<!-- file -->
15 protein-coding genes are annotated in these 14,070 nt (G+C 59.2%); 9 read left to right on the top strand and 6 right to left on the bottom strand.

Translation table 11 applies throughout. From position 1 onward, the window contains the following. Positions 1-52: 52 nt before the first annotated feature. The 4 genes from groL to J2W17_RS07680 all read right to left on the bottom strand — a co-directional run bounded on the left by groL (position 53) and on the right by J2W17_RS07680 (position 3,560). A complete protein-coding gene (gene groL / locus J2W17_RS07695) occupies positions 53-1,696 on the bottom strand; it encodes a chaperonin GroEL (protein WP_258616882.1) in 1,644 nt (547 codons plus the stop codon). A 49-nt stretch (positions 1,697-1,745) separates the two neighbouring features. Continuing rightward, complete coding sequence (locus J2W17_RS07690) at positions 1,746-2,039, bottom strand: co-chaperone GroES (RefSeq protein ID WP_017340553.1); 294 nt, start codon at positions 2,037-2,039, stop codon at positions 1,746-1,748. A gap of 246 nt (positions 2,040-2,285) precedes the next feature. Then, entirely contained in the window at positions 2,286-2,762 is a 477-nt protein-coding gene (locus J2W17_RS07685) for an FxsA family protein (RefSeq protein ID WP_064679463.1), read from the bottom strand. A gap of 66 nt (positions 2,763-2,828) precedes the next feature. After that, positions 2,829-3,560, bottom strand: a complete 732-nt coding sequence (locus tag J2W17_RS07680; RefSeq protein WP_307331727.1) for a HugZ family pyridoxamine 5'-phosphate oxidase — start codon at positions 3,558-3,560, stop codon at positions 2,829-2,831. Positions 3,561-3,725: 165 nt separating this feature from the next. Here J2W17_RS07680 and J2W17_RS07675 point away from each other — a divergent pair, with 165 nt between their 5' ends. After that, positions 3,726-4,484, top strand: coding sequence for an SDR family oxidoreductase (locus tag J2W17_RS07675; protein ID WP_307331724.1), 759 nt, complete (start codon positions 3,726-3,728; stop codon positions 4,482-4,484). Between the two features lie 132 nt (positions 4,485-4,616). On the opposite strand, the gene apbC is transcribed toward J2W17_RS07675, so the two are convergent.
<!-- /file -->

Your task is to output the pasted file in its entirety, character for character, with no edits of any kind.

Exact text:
15 protein-coding genes are annotated in these 14,070 nt (G+C 59.2%); 9 read left to right on the top strand and 6 right to left on the bottom strand.

Translation table 11 applies throughout. From position 1 onward, the window contains the following. Positions 1-52: 52 nt before the first annotated feature. The 4 genes from groL to J2W17_RS07680 all read right to left on the bottom strand — a co-directional run bounded on the left by groL (position 53) and on the right by J2W17_RS07680 (position 3,560). A complete protein-coding gene (gene groL / locus J2W17_RS07695) occupies positions 53-1,696 on the bottom strand; it encodes a chaperonin GroEL (protein WP_258616882.1) in 1,644 nt (547 codons plus the stop codon). A 49-nt stretch (positions 1,697-1,745) separates the two neighbouring features. Continuing rightward, complete coding sequence (locus J2W17_RS07690) at positions 1,746-2,039, bottom strand: co-chaperone GroES (RefSeq protein ID WP_017340553.1); 294 nt, start codon at positions 2,037-2,039, stop codon at positions 1,746-1,748. A gap of 246 nt (positions 2,040-2,285) precedes the next feature. Then, entirely contained in the window at positions 2,286-2,762 is a 477-nt protein-coding gene (locus J2W17_RS07685) for an FxsA family protein (RefSeq protein ID WP_064679463.1), read from the bottom strand. A gap of 66 nt (positions 2,763-2,828) precedes the next feature. After that, positions 2,829-3,560, bottom strand: a complete 732-nt coding sequence (locus tag J2W17_RS07680; RefSeq protein WP_307331727.1) for a HugZ family pyridoxamine 5'-phosphate oxidase — start codon at positions 3,558-3,560, stop codon at positions 2,829-2,831. Positions 3,561-3,725: 165 nt separating this feature from the next. Here J2W17_RS07680 and J2W17_RS07675 point away from each other — a divergent pair, with 165 nt between their 5' ends. After that, positions 3,726-4,484, top strand: coding sequence for an SDR family oxidoreductase (locus tag J2W17_RS07675; protein ID WP_307331724.1), 759 nt, complete (start codon positions 3,726-3,728; stop codon positions 4,482-4,484). Between the two features lie 132 nt (positions 4,485-4,616). On the opposite strand, the gene apbC is transcribed toward J2W17_RS07675, so the two are convergent.